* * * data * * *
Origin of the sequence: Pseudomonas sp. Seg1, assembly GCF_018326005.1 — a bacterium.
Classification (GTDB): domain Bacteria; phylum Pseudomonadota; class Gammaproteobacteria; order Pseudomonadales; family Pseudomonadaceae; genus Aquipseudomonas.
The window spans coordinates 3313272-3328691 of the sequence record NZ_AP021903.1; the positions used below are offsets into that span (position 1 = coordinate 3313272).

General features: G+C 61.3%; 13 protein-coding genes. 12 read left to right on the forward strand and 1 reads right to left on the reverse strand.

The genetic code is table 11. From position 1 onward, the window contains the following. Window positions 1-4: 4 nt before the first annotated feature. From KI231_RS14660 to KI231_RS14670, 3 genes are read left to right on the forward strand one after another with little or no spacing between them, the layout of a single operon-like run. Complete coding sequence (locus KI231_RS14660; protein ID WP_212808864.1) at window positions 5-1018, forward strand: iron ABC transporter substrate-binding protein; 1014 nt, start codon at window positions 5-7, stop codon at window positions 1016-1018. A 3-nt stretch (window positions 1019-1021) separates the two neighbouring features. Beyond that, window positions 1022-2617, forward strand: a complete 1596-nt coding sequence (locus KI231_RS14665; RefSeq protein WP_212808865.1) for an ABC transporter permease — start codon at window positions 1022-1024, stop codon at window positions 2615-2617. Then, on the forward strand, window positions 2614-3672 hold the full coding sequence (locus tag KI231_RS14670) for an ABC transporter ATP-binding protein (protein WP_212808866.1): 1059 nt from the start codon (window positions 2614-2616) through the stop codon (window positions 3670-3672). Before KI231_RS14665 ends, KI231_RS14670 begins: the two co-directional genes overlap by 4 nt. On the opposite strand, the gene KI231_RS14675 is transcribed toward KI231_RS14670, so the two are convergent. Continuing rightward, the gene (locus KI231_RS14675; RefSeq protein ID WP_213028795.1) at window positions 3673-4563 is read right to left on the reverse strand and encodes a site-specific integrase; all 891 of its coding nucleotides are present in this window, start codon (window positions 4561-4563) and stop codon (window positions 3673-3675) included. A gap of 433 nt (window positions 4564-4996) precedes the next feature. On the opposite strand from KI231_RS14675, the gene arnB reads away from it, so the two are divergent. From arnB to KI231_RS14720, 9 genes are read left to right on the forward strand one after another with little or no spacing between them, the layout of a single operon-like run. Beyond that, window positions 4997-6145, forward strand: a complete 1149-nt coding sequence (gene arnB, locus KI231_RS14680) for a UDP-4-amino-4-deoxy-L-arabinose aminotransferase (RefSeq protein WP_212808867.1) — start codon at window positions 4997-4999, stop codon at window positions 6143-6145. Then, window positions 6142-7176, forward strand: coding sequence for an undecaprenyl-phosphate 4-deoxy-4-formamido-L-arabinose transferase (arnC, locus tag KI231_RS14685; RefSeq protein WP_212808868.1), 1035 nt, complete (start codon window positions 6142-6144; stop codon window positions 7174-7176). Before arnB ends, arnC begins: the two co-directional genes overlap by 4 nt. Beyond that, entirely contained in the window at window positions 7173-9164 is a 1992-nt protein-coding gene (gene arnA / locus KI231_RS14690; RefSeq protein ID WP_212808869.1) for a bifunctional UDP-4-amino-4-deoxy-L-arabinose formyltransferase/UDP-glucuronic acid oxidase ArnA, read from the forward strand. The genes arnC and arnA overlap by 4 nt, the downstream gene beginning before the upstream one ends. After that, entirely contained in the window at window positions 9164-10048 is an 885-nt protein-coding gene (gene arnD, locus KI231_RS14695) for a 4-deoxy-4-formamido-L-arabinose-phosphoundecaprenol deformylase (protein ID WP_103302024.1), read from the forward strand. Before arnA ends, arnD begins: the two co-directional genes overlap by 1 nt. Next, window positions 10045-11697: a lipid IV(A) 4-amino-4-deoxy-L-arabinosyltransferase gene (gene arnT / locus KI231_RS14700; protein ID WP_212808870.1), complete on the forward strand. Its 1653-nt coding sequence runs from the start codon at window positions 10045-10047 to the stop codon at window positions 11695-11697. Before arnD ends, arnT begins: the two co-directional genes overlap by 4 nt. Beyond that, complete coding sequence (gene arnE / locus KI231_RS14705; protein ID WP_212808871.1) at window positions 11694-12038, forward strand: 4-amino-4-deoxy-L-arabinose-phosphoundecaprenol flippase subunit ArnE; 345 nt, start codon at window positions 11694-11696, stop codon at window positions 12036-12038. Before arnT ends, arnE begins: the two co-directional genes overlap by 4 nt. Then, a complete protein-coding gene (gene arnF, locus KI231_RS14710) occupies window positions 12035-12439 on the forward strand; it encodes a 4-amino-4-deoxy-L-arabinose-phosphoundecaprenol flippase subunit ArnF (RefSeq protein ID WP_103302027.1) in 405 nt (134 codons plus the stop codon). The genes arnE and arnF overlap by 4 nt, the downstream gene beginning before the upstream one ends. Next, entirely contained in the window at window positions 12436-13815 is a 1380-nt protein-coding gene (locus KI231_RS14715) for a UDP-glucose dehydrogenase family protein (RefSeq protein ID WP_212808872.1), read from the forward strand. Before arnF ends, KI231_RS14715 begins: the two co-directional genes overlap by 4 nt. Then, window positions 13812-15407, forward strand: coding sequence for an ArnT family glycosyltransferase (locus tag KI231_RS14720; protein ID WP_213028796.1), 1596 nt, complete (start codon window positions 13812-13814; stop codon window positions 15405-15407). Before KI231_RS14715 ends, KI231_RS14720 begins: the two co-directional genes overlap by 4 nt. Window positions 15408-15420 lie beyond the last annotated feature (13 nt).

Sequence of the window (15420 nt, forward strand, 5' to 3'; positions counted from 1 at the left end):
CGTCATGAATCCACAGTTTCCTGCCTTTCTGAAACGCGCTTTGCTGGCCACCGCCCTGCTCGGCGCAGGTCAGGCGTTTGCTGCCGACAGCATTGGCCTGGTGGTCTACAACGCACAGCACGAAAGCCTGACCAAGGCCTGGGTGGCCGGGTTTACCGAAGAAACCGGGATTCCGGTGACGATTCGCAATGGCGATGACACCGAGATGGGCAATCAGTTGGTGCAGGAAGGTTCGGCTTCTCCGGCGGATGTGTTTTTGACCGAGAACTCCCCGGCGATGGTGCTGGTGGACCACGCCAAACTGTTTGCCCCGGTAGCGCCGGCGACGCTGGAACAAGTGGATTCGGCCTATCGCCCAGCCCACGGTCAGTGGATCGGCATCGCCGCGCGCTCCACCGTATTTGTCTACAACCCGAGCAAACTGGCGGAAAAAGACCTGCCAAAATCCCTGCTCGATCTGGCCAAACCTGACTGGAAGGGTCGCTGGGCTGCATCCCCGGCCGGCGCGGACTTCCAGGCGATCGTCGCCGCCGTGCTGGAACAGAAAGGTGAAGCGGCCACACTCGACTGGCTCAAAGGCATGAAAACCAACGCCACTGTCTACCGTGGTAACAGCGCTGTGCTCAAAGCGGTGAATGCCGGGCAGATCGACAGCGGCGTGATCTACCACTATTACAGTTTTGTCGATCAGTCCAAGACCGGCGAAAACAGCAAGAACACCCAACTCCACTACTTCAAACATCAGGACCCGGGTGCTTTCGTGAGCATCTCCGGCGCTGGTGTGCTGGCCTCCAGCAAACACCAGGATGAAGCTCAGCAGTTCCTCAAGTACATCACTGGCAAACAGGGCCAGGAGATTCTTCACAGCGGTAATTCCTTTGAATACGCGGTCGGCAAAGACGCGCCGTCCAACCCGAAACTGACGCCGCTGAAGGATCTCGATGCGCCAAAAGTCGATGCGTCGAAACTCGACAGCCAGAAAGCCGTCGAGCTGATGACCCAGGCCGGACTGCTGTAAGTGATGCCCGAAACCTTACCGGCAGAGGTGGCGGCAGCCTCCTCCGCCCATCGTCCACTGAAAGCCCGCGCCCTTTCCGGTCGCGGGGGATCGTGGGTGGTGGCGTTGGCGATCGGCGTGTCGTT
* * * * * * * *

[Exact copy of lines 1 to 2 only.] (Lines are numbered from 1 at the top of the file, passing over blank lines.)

Origin of the sequence: Pseudomonas sp. Seg1, assembly GCF_018326005.1 — a bacterium.
Classification (GTDB): domain Bacteria; phylum Pseudomonadota; class Gammaproteobacteria; order Pseudomonadales; family Pseudomonadaceae; genus Aquipseudomonas.